24: Narain Karthikeyan: While the FIA hasn’t been too supportive of the whole “consumer car” thing in the past, they seem perfectly content to allow GP2-pace drivers/cars on the field.
23: Timo Glock: Constantly outperformed by his rookie teammate, never does anything noteworthy besides complaining about Pic.
22: Bruno Senna: I was easy on the guy last year, and gave him a pass since it was his first time in a proper F1 car. I thought he’d improve, and I was wrong. His performance is nowhere near what that Williams is capable of, and when he’s not slow, he’s finding new ways to ruin Williams’ weekend.
21: Pastor Maldonado: After intentionally swiping a competitor, and his incidents in Silverstone and Hungary, it’s a wonder this guy isn’t set upon by the other eleven teams. I ranked him above Senna because, unlike Bruno, Pastor does have moments where he shows genuine pace and talent. If someone can get his red mist under control, he could be a contender.
20: Felipe Massa: Constantly outperformed by his teammate, and every other sharp end driver. While Alonso has scored points in every race, Felipe has only scored in half of them. Alonso currently leads the championship, Massa currently leads the Torro Rosso pair… on a good day.
19: Charles Pic: Doing an impressive job for a rookie. Keeping his much more experienced teammate honest, and occasionally nipping at the Caterhams.
18: Pedro de la Rosa: Outperforming Narain, which isn’t a hard ask, but also out-qualifies the Marussias on occasion. Not bad for a 40 year old driver.
17: Jean-Eric Vergne: Can’t seem to qualify well at all. Granted this year’s STR is a dog of a car, but the difference between him and Ricciardo in quali are night and day. JEV typically does better on race day, but hasn’t shown much potential beyond gaining a few places from a miserable start. Maybe with more Malaysia-like conditions he’ll achieve more, but probably not.
16: Daniel Ricciardo: Flip everything I just said about Vergne. Ricciardo qualifies well, but falls back in the race. True, JEV has twice the points (a massive 4), but those were acquired in a race with weird conditions, while Daniel’s were achieved in a normal race.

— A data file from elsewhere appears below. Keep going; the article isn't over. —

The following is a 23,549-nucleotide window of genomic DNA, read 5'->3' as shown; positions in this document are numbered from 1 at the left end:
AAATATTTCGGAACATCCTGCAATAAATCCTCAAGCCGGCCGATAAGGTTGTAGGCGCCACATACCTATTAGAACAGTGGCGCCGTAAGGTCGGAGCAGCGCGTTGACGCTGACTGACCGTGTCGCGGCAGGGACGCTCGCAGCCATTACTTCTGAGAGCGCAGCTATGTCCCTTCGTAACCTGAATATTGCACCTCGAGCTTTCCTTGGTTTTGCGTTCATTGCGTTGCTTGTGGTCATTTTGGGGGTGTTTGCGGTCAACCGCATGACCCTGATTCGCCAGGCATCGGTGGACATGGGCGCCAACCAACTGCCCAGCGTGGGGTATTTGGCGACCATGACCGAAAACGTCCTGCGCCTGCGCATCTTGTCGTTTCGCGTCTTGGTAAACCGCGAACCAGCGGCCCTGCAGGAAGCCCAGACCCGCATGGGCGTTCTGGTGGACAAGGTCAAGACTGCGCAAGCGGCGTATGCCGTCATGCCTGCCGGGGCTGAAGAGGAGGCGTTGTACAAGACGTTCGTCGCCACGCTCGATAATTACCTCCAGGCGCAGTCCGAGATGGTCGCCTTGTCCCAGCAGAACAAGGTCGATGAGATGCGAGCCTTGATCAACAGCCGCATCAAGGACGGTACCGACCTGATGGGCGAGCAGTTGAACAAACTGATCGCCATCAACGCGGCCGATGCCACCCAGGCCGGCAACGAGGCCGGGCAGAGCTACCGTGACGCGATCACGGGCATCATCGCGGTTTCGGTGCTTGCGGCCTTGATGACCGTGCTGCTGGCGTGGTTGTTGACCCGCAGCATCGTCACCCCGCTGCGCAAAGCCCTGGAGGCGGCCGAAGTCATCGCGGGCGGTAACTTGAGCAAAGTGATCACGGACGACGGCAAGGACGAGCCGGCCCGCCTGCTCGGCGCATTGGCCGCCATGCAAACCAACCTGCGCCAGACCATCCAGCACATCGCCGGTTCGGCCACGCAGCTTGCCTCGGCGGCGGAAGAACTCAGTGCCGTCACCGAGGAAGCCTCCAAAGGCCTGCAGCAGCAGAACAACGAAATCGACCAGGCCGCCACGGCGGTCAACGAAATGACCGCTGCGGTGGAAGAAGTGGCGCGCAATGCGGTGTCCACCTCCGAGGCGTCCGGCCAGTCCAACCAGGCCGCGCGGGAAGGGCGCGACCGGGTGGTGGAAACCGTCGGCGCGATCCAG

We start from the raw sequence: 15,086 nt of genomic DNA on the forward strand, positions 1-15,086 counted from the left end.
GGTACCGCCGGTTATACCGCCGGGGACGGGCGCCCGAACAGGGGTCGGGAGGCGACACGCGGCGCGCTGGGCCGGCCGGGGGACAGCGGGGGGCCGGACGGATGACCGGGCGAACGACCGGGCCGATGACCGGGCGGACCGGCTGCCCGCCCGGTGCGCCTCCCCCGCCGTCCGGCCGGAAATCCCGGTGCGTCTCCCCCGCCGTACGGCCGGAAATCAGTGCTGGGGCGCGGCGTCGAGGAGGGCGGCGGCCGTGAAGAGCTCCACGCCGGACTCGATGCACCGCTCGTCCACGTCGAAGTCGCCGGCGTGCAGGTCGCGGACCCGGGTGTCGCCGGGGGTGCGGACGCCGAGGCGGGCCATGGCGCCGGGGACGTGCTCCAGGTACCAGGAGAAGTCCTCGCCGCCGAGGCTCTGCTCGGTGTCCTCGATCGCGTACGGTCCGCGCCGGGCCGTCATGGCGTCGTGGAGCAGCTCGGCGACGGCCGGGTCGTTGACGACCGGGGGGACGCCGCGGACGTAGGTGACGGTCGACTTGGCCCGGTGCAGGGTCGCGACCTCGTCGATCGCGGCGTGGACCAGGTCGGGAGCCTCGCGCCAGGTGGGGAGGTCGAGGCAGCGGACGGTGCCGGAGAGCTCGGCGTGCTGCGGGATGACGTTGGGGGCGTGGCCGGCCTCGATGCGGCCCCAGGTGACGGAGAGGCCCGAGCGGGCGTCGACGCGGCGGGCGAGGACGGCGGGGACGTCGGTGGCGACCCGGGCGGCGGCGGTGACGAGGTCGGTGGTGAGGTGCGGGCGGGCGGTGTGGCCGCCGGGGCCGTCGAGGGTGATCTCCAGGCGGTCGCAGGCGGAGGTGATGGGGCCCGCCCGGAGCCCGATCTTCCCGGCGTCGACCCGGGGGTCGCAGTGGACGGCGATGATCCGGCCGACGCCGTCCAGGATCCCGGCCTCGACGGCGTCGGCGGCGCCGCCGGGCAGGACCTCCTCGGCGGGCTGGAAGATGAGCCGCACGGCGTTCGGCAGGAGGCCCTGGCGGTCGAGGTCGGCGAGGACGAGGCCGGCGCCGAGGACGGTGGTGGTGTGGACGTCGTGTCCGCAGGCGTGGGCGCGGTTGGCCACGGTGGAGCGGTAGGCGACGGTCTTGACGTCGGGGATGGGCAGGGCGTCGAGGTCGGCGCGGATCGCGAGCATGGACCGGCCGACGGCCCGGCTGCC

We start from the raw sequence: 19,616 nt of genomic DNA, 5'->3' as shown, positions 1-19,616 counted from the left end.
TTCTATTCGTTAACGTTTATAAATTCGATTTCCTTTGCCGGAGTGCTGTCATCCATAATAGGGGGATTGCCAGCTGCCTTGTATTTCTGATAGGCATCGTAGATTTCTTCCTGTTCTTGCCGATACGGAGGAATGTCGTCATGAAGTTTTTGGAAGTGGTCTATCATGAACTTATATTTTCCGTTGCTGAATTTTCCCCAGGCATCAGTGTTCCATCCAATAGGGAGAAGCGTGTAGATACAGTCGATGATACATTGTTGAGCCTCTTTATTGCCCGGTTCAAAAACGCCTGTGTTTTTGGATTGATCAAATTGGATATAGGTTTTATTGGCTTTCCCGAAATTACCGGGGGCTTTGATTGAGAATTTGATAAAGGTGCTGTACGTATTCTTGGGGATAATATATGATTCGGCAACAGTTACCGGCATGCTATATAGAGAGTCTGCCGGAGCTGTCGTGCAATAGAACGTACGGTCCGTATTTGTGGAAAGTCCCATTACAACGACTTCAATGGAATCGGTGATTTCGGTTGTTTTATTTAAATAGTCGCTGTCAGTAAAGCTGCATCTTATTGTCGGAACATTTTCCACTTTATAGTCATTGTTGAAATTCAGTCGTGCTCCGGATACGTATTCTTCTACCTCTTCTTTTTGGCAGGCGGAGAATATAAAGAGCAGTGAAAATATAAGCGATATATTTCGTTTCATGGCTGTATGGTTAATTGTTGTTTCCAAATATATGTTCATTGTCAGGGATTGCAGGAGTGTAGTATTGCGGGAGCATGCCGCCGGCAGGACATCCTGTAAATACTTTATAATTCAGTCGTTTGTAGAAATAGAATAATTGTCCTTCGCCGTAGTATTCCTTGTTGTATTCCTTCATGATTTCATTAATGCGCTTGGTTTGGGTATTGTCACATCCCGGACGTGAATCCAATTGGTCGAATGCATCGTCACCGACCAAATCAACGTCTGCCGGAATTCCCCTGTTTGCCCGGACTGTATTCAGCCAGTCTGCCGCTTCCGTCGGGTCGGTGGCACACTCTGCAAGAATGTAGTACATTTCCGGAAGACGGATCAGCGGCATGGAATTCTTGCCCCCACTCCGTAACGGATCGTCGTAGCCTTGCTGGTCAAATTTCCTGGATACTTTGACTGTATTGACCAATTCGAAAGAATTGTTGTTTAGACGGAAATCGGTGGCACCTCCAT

15: Vitaly Petrov: Petrov is performing well enough in the Caterham. He’s been able to keep Hekki honest on a few occasions, despite the Finn’s experience.
14: Michael Schumacher: While he doesn’t deserve total blame for his on-track woes (Mercedes seem to have given Michael the “B” car) he has had his share of facepalm moments. He followed up a great race in Valencia by dreadful practice sessions in Germany and Hungary. From anyone else, I’d say the rain caught them out, but this is Michael Schumacher. He’s a seven time world champion, driving for a team that, at one point this year, could win races. For him to crash because “he got distracted” wouldn’t cut it with police on a highway, and won’t cut it it Formula 1.
13: Heikki Kovalainen: Put the Caterham into Q2 on merit, and can take the fight to a struggling STR. If Caterham ever find their pace, Heikki will be there to take the fight to the midfield.
12: Nico Hulkenberg: Seems to be a more “extreme” version of Paul. Nico has better races, and worse races. At times he can outpace his teammate, but he lacks the consistency to bring home the points when a race isn’t going his way.
11: Paul di Resta: He has the consistency Nico lacks, but not much else. He’s a safe pair of hands who brings home points more often than not, which is noteworthy considering the sharp end now consists of 3.5 teams (Ferrari being the .5).
10: Kamui Kobayashi: I absolutely adore Kamikaze Kamui, but he suffers a bit where consistency is concerned. Like the Hulkenberg / di Resta dynamic, I feel Kamui tends to be the more “extreme” driver of the pair. He can take the car beyond it’s limit, but he can also fall off the cliff come the next race. Hopefully he can find that bit he’s lacking, because he is one of the sports most exciting drivers for sure.